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Nervous Britons react to police ‘grab bag’ advice with memes

Social media users have mocked a police force accused of scaremongering ahead of Brexit by warning people to keep ‘grab-and-go’ bags ready in case of emergency.

Police Scotland issued the advice via social media, suggesting people pack a travel bag with essential items needed for survival.

But people took to social media to make light of the suggestion, saying that they had stashed Moet champagne, Walkers crisps ‘grab bags’ and even Nerf crossbows. 

Police Scotland issued the ‘grab-and-go bag’ advice via social media with this graphic, suggesting people pack a travel bag with essential items needed for survival 

The packs, similar to those suggested by US Home Security in readiness for flooding and earthquakes, contain a first aid kit, batteries, an ’emergency plan’, medication, a torch, radio and food and water. 

A graphic with the advice includes a phone charger, extra clothing and a whistle. 

Pensioners groups denounced the campaign as ‘a step beyond what is necessary’ and raised concerns it would alarm people, especially the elderly.

Politicians described the publicity drive as ‘extremely ill-advised’ and said current fears around civil unrest and food and medicine shortages after Brexit should have made bosses think twice about the timing.

Police chiefs also faced a backlash online, with social media users citing genuine concerns about the potential fallout from Brexit to wilder conspiracies of an impending ‘zombie apocalypse’. 

Age Scotland chief executive Brian Sloan said many pensioners could have been alarmed by the warning.

He said: ‘I know that many people have been bamboozled as to why on earth this grab bag graphic has been advertised out of the blue and seems to have only served to set the hares running.

‘It’s just bizarre. Of course it is important to be prepared in the event of an emergency but this seems a step beyond what is necessary.’

In a message posted on Twitter at 11.30am on Sunday, Police Scotland’s official control room Twitter account offered the advice along with an image of a fully-stocked grab and go bag.

It read: ‘September is preparedness month. Emergencies can happen at any time and it’s recommended to have a #GrabBag ready containing essential items including medication, copies of important documents, food/water, torch, radio and other personal items #30Days30WaysUK #BePrepared.’


The campaign follows similar efforts in the UK by Northamptonshire County Council, which piloted the idea in 2015.

Organisers earmarked September as the ideal time to raise public safety awareness.

Originally developed by the Clark Regional Emergency Services Agency in Vancouver, Washington, the campaign has been running since 2010.

Each day is devoted to another piece of advice around ’emergency preparedness’, which range from flood awareness to general first aid.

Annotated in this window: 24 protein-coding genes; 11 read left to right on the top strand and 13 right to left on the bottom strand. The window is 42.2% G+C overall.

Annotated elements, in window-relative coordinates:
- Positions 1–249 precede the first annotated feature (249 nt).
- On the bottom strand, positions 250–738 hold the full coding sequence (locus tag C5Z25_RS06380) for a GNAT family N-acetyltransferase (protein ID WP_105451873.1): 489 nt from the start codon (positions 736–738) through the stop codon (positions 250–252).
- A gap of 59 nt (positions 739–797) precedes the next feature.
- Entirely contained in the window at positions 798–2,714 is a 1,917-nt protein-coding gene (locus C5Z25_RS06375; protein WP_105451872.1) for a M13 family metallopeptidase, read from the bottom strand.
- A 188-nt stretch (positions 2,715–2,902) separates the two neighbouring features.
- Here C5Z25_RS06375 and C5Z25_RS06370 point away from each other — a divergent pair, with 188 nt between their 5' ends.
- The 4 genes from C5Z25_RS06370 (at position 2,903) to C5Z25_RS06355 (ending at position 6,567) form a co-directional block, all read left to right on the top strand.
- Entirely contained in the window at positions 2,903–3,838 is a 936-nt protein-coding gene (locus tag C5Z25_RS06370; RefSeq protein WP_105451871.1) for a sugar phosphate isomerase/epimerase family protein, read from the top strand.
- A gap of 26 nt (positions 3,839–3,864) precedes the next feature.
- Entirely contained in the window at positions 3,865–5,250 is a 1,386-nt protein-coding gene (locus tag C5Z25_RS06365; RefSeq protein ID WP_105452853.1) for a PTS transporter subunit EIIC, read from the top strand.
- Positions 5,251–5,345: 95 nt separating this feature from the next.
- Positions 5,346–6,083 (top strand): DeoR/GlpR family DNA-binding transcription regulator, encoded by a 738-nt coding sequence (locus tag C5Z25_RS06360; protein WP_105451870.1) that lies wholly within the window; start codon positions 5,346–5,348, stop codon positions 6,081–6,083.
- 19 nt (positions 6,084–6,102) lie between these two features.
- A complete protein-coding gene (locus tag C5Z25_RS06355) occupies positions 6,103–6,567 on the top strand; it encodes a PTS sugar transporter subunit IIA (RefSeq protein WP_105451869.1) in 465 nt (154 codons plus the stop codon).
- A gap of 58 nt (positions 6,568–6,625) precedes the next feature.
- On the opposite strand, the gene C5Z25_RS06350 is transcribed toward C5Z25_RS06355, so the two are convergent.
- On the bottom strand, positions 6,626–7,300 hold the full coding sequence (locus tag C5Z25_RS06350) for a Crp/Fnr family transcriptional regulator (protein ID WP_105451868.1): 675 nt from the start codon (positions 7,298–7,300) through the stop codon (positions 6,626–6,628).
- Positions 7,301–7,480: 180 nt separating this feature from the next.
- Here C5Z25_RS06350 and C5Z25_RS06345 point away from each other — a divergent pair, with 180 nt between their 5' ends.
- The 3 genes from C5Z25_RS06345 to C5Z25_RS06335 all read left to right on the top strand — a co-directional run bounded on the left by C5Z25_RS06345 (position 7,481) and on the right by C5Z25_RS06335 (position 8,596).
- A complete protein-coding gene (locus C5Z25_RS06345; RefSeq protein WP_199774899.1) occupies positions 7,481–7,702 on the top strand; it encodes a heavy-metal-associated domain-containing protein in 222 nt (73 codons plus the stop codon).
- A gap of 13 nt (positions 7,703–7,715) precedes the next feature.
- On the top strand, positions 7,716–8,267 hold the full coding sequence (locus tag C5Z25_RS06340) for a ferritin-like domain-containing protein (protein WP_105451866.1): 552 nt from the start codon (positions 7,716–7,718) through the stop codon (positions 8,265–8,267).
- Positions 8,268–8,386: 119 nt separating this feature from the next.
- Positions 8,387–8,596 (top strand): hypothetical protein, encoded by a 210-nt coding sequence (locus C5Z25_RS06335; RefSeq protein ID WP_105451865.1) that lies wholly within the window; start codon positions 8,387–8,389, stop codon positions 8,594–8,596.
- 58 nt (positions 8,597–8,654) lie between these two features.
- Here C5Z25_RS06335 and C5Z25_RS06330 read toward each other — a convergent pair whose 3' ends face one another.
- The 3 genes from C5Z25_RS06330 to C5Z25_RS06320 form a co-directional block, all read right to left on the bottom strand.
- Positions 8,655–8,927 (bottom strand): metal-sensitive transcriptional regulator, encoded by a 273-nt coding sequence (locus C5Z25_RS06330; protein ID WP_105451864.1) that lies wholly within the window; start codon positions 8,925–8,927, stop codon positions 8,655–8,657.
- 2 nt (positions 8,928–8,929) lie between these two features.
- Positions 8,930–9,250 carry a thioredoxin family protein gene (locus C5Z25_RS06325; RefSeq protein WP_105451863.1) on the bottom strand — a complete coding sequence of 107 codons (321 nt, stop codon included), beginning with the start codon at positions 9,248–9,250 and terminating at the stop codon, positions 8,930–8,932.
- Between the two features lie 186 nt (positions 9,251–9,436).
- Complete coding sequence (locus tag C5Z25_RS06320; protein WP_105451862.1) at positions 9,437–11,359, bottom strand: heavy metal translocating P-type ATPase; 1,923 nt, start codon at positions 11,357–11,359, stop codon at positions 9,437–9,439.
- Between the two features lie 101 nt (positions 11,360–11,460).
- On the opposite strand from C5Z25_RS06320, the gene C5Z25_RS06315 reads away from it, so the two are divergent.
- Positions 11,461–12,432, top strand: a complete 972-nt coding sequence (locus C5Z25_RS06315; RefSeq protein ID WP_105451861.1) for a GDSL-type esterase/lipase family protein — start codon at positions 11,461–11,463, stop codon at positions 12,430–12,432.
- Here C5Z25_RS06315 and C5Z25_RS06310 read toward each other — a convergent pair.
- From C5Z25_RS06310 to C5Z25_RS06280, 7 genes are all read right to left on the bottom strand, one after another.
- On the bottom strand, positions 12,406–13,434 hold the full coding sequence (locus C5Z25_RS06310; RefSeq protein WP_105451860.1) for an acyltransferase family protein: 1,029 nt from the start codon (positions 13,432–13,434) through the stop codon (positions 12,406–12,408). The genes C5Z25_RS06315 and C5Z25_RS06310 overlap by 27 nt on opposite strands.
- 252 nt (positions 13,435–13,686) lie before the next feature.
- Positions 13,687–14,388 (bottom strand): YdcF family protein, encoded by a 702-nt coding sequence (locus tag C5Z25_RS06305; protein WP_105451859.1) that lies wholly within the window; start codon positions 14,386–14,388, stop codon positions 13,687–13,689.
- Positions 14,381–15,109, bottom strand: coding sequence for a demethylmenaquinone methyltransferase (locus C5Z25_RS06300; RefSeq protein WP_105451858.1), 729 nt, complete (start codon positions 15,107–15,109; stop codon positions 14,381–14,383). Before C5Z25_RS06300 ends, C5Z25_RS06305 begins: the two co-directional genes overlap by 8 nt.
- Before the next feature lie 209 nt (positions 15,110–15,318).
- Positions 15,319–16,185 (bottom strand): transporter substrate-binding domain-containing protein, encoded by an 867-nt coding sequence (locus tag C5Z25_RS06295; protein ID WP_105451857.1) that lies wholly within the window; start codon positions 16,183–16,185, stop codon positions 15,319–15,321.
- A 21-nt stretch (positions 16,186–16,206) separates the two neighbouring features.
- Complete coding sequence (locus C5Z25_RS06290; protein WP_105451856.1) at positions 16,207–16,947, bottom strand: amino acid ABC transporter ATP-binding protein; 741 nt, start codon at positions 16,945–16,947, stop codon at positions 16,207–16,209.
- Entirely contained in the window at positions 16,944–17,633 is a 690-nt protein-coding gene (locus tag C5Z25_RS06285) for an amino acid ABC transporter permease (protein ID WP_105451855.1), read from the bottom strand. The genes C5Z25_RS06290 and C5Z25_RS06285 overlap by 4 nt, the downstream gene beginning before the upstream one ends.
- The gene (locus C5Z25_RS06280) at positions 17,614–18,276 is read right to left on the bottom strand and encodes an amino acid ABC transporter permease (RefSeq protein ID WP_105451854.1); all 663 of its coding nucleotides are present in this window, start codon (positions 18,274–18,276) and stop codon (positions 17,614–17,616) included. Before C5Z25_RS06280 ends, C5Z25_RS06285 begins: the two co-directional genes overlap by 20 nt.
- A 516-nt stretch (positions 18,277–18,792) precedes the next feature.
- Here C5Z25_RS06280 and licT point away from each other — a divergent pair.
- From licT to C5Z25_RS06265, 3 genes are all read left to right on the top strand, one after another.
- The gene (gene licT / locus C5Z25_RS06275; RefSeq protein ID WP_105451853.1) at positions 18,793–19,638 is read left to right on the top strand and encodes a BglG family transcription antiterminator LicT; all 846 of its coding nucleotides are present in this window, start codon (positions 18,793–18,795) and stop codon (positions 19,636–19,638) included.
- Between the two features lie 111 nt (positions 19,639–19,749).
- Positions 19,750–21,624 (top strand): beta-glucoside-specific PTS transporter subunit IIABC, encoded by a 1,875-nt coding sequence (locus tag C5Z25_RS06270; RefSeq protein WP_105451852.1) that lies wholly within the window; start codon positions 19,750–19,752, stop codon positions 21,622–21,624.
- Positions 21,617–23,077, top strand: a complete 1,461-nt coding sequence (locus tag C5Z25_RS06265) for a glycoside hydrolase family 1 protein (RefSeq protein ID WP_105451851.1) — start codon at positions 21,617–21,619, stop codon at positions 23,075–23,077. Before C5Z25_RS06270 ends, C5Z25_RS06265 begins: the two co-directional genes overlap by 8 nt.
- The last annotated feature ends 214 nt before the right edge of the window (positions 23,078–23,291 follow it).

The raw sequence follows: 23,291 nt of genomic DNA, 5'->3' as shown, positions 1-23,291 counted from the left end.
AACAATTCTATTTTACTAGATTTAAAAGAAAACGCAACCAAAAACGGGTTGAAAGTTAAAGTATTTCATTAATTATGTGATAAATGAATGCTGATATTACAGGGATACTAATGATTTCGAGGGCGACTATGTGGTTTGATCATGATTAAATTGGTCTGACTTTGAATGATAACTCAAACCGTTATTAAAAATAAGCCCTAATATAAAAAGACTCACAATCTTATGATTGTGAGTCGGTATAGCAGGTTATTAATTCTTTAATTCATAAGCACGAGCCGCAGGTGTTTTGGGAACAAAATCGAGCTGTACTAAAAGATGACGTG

Liam Kerr, Scottish Tory justice spokesman, said: ‘It’s difficult to understand why September requires people to prepare an emergency grab bag.




‘Given the current atmosphere in the UK, Police Scotland should have reconsidered the impact this would have before posting.’

Twitter user Graham Love wrote: ‘Slightly ominous though to see local authorities up & down the land tweeting about preparing your #grabbag so you can evacuate quickly…’

Another user, @thebellshillbaker, said: ‘This is crass. Scaring people with no explanations. What emergencies do you envisage? Brexit? War? Civil disturbance? Flood? Pestilence? Nuclear accident? Martial Law?’

Last night a Police Scotland spokesman said: ‘The messaging is part of a general resilience awareness campaign that runs each year during September which emergency services and partners across Britain are taking part in.’

According to the website #30days30waysUK, the organisation is a non-profit and volunteer group run by UK Local Resilience Forums, which include police, fire and rescue services as well as doctors, nurses and ambulance staff.




A number of extreme examples were used to justify the grab bag such as apocalypse and war

A number of extreme examples were used to justify the grab bag such as apocalypse and war

The group says September is the perfect time to raise awareness because it is at the end of the summer holidays and ‘people are starting to turn their minds to the coming autumn and winter which may bring severe weather’.

It says its main aim is to build resilience and be prepared for anything from fire to flooding.

Police Scotland’s campaign partner Prepared in Essex said: ‘We’re not talking end of the world stuff, just things that could occur in our day-to-day lives.

‘The campaign has no links to Brexit and there isn’t anything you haven’t be told.

‘It is just coincidence these issues have collided on Twitter and some people have assumed that they are linked.’

The Scottish Government denied any involvement in the UK campaign despite police tweeting a link to its official emergency resilience website.

A Scottish Government spokesman said: ‘The Ready Scotland website offers practical public advice on preparing for emergencies and other disruptive events, such as severe cold weather, flooding and power outages.’


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